As a sophomore, Norman Powell mulled a transfer before then-head coach Ben Howland was fired. Looking back, can you blame him?
The 6-foot-4 guard ranked seventh among UCLA players in offensive rating in 2012-13, and 62nd in the conference. He last touched the ball on 14.5 percent of the team’s possessions, behind even little-used big man Tony Parker.
This year, Powell is the 12th-most efficient offensive player in the conference, four spots behind leading Bruin scorer Jordan Adams. The main difference has been taking more shots closer to the basket, but just how much his shot preference has changed is astounding.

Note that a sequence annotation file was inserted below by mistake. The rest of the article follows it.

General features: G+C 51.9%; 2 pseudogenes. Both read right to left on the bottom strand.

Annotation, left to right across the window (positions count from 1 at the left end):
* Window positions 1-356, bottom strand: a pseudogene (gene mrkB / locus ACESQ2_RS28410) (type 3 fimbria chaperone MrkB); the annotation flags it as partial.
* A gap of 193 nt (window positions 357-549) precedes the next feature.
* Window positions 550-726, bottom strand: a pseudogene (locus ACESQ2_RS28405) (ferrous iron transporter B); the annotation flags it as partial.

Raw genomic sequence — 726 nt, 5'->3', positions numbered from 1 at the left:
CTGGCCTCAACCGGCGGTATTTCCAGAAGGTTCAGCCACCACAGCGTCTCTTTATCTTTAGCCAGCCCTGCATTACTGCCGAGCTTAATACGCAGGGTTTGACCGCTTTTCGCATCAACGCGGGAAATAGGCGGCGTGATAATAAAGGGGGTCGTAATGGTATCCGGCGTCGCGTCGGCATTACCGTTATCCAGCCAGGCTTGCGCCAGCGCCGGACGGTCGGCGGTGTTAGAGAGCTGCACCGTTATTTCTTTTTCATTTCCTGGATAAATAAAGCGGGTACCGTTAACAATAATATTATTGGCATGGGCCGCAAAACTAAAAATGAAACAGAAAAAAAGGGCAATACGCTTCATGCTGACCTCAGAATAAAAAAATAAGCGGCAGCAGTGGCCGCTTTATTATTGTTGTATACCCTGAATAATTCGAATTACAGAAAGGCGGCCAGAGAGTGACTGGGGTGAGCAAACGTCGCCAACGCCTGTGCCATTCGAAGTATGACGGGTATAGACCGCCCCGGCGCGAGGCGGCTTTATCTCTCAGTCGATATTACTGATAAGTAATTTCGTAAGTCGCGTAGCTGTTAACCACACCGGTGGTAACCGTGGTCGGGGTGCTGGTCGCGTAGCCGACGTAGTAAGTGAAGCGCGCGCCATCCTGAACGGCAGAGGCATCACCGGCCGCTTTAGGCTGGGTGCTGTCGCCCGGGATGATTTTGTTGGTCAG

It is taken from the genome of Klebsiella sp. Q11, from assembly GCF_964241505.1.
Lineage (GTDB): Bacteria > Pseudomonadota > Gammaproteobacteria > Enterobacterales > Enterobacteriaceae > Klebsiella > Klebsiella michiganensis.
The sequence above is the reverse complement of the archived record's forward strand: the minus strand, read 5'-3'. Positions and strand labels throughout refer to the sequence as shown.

Over three seasons, here are his percentage of shots taken at the rim, his field goal percentage on those shots, and how many of those shots are assisted:
|% shots at rim||FG% at rim||% assisted at rim|
Why the dramatic uptick? Powell said this week it’s mostly schematic. Before Steve Alford arrived at UCLA, the playbook wasn’t designed to maximize his chances down the lane. Note that fewer of his shots deep in the paint have been assisted; he’s being trusted more to create his own opportunities.
“Driving the ball has always been my strength,” he said. “Even playing in high school, that’s what I was known for — using my athletic ability to get to the rim, get to the free-throw line.
“Definitely, this year, I feel like that’s being put to use more. … The offense is geared towards that.”
Remarkably, his efficiency has shot up despite a heavier workload and growing defensive attention. Though he’s no better than the No. 3 scoring option on his own team, he ranks top 10 in the conference in both shot attempts at the rim (102) as well as makes (73).